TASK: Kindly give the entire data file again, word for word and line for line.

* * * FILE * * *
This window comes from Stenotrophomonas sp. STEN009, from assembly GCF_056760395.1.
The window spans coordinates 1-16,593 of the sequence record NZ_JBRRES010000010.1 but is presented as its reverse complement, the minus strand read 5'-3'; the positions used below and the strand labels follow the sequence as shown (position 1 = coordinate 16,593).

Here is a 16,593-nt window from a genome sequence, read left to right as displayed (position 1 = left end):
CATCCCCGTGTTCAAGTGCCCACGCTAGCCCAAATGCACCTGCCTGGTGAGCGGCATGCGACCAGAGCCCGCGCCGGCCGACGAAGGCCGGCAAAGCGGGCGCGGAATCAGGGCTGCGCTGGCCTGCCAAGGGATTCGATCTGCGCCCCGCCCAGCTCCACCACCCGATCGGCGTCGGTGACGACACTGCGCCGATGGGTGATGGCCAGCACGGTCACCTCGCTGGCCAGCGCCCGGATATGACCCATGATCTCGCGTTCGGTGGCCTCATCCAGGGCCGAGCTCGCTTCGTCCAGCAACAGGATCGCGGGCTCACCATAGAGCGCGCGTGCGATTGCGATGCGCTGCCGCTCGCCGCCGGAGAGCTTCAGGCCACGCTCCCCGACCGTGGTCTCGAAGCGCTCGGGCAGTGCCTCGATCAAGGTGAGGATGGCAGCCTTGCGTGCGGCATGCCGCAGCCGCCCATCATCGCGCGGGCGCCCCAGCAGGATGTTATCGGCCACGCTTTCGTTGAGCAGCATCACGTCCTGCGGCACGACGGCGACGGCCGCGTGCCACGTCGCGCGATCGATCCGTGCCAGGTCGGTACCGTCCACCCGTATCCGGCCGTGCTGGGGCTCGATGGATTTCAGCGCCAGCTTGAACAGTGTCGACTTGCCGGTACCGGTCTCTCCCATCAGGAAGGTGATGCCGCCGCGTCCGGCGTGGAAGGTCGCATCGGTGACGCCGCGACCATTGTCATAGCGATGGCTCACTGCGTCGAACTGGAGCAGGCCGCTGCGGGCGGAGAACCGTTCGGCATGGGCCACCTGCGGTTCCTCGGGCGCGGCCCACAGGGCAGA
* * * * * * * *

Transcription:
This window comes from Stenotrophomonas sp. STEN009, from assembly GCF_056760395.1.
The window spans coordinates 1-16,593 of the sequence record NZ_JBRRES010000010.1 but is presented as its reverse complement, the minus strand read 5'-3'; the positions used below and the strand labels follow the sequence as shown (position 1 = coordinate 16,593).

Here is a 16,593-nt window from a genome sequence, read left to right as displayed (position 1 = left end):
CATCCCCGTGTTCAAGTGCCCACGCTAGCCCAAATGCACCTGCCTGGTGAGCGGCATGCGACCAGAGCCCGCGCCGGCCGACGAAGGCCGGCAAAGCGGGCGCGGAATCAGGGCTGCGCTGGCCTGCCAAGGGATTCGATCTGCGCCCCGCCCAGCTCCACCACCCGATCGGCGTCGGTGACGACACTGCGCCGATGGGTGATGGCCAGCACGGTCACCTCGCTGGCCAGCGCCCGGATATGACCCATGATCTCGCGTTCGGTGGCCTCATCCAGGGCCGAGCTCGCTTCGTCCAGCAACAGGATCGCGGGCTCACCATAGAGCGCGCGTGCGATTGCGATGCGCTGCCGCTCGCCGCCGGAGAGCTTCAGGCCACGCTCCCCGACCGTGGTCTCGAAGCGCTCGGGCAGTGCCTCGATCAAGGTGAGGATGGCAGCCTTGCGTGCGGCATGCCGCAGCCGCCCATCATCGCGCGGGCGCCCCAGCAGGATGTTATCGGCCACGCTTTCGTTGAGCAGCATCACGTCCTGCGGCACGACGGCGACGGCCGCGTGCCACGTCGCGCGATCGATCCGTGCCAGGTCGGTACCGTCCACCCGTATCCGGCCGTGCTGGGGCTCGATGGATTTCAGCGCCAGCTTGAACAGTGTCGACTTGCCGGTACCGGTCTCTCCCATCAGGAAGGTGATGCCGCCGCGTCCGGCGTGGAAGGTCGCATCGGTGACGCCGCGACCATTGTCATAGCGATGGCTCACTGCGTCGAACTGGAGCAGGCCGCTGCGGGCGGAGAACCGTTCGGCATGGGCCACCTGCGGTTCCTCGGGCGCGGCCCACAGGGCAGA